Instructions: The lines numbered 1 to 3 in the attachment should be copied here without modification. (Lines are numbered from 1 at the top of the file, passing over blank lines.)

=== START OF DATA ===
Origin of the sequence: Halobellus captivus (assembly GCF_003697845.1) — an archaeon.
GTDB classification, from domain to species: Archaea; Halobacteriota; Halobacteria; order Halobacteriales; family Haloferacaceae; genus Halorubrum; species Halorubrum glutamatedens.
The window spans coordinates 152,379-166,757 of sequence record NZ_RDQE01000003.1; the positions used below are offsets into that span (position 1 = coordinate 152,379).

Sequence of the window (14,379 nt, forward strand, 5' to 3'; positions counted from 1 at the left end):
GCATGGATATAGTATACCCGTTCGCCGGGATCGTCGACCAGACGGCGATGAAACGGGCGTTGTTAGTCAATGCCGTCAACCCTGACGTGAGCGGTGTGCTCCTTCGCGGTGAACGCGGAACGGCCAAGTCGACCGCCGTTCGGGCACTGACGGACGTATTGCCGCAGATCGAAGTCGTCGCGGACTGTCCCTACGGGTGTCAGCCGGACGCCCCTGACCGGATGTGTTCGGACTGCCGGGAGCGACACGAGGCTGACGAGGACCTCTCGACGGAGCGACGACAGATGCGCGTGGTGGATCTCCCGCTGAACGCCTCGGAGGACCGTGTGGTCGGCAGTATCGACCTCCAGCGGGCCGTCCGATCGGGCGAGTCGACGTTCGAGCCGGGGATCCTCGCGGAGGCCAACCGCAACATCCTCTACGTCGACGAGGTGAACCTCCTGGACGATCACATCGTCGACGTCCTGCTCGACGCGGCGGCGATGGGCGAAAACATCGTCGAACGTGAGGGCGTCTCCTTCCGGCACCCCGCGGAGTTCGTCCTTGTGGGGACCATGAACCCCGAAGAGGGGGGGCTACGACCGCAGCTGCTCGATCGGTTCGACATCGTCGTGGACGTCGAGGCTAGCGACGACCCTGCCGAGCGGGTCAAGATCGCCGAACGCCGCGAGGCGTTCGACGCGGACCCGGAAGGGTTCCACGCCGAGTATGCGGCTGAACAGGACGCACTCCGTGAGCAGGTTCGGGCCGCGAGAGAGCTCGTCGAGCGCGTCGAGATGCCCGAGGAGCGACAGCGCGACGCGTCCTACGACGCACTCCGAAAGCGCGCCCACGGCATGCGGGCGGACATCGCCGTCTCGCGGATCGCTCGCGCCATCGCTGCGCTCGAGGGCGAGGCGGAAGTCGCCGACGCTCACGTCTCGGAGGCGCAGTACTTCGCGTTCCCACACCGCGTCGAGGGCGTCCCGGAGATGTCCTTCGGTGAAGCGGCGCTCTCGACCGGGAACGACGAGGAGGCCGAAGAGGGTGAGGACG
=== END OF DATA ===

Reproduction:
Origin of the sequence: Halobellus captivus (assembly GCF_003697845.1) — an archaeon.
GTDB classification, from domain to species: Archaea; Halobacteriota; Halobacteria; order Halobacteriales; family Haloferacaceae; genus Halorubrum; species Halorubrum glutamatedens.
The window spans coordinates 152,379-166,757 of sequence record NZ_RDQE01000003.1; the positions used below are offsets into that span (position 1 = coordinate 152,379).